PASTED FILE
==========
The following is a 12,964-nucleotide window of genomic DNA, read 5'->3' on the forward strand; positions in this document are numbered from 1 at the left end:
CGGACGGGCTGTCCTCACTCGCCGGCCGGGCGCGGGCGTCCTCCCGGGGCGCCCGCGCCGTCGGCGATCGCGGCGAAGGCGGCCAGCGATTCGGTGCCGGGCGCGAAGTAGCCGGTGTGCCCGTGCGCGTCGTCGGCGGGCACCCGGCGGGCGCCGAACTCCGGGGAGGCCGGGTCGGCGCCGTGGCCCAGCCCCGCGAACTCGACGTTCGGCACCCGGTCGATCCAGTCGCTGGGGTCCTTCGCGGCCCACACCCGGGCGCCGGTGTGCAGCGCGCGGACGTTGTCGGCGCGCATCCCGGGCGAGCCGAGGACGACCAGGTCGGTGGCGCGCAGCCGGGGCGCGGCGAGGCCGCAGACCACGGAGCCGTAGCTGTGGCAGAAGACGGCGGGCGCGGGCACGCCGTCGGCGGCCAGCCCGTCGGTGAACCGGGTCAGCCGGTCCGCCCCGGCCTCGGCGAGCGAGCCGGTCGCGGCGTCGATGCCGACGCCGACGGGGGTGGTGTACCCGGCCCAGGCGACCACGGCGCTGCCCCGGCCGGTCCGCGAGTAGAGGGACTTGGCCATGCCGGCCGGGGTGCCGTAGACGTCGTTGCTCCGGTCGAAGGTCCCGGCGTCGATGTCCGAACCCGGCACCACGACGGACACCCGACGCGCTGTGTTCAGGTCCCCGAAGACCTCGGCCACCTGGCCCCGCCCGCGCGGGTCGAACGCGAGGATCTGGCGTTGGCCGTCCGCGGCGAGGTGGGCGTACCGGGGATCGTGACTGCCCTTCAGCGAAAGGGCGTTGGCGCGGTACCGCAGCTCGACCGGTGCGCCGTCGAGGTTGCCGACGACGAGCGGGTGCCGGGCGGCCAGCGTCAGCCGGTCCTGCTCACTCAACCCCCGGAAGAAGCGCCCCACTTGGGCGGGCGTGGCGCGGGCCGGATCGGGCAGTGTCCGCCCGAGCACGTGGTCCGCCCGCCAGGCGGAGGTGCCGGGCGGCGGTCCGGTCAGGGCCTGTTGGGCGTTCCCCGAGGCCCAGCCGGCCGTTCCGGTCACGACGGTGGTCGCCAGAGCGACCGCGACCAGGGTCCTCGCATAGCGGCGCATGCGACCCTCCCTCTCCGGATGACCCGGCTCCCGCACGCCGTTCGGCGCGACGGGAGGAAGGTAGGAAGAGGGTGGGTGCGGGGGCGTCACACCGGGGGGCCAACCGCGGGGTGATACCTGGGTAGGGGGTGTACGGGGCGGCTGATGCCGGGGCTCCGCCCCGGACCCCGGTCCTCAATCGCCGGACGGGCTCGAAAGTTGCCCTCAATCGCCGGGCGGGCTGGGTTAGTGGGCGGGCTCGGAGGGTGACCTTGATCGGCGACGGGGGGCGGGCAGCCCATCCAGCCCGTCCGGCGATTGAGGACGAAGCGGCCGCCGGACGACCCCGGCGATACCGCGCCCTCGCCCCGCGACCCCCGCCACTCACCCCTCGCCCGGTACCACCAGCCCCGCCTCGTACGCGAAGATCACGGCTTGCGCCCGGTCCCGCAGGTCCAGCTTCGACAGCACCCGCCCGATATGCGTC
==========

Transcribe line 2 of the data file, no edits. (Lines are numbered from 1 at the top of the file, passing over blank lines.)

CGGACGGGCTGTCCTCACTCGCCGGCCGGGCGCGGGCGTCCTCCCGGGGCGCCCGCGCCGTCGGCGATCGCGGCGAAGGCGGCCAGCGATTCGGTGCCGGGCGCGAAGTAGCCGGTGTGCCCGTGCGCGTCGTCGGCGGGCACCCGGCGGGCGCCGAACTCCGGGGAGGCCGGGTCGGCGCCGTGGCCCAGCCCCGCGAACTCGACGTTCGGCACCCGGTCGATCCAGTCGCTGGGGTCCTTCGCGGCCCACACCCGGGCGCCGGTGTGCAGCGCGCGGACGTTGTCGGCGCGCATCCCGGGCGAGCCGAGGACGACCAGGTCGGTGGCGCGCAGCCGGGGCGCGGCGAGGCCGCAGACCACGGAGCCGTAGCTGTGGCAGAAGACGGCGGGCGCGGGCACGCCGTCGGCGGCCAGCCCGTCGGTGAACCGGGTCAGCCGGTCCGCCCCGGCCTCGGCGAGCGAGCCGGTCGCGGCGTCGATGCCGACGCCGACGGGGGTGGTGTACCCGGCCCAGGCGACCACGGCGCTGCCCCGGCCGGTCCGCGAGTAGAGGGACTTGGCCATGCCGGCCGGGGTGCCGTAGACGTCGTTGCTCCGGTCGAAGGTCCCGGCGTCGATGTCCGAACCCGGCACCACGACGGACACCCGACGCGCTGTGTTCAGGTCCCCGAAGACCTCGGCCACCTGGCCCCGCCCGCGCGGGTCGAACGCGAGGATCTGGCGTTGGCCGTCCGCGGCGAGGTGGGCGTACCGGGGATCGTGACTGCCCTTCAGCGAAAGGGCGTTGGCGCGGTACCGCAGCTCGACCGGTGCGCCGTCGAGGTTGCCGACGACGAGCGGGTGCCGGGCGGCCAGCGTCAGCCGGTCCTGCTCACTCAACCCCCGGAAGAAGCGCCCCACTTGGGCGGGCGTGGCGCGGGCCGGATCGGGCAGTGTCCGCCCGAGCACGTGGTCCGCCCGCCAGGCGGAGGTGCCGGGCGGCGGTCCGGTCAGGGCCTGTTGGGCGTTCCCCGAGGCCCAGCCGGCCGTTCCGGTCACGACGGTGGTCGCCAGAGCGACCGCGACCAGGGTCCTCGCATAGCGGCGCATGCGACCCTCCCTCTCCGGATGACCCGGCTCCCGCACGCCGTTCGGCGCGACGGGAGGAAGGTAGGAAGAGGGTGGGTGCGGGGGCGTCACACCGGGGGGCCAACCGCGGGGTGATACCTGGGTAGGGGGTGTACGGGGCGGCTGATGCCGGGGCTCCGCCCCGGACCCCGGTCCTCAATCGCCGGACGGGCTCGAAAGTTGCCCTCAATCGCCGGGCGGGCTGGGTTAGTGGGCGGGCTCGGAGGGTGACCTTGATCGGCGACGGGGGGCGGGCAGCCCATCCAGCCCGTCCGGCGATTGAGGACGAAGCGGCCGCCGGACGACCCCGGCGATACCGCGCCCTCGCCCCGCGACCCCCGCCACTCACCCCTCGCCCGGTACCACCAGCCCCGCCTCGTACGCGAAGATCACGGCTTGCGCCCGGTCCCGCAGGTCCAGCTTCGACAGCACCCGCCCGATATGCGTC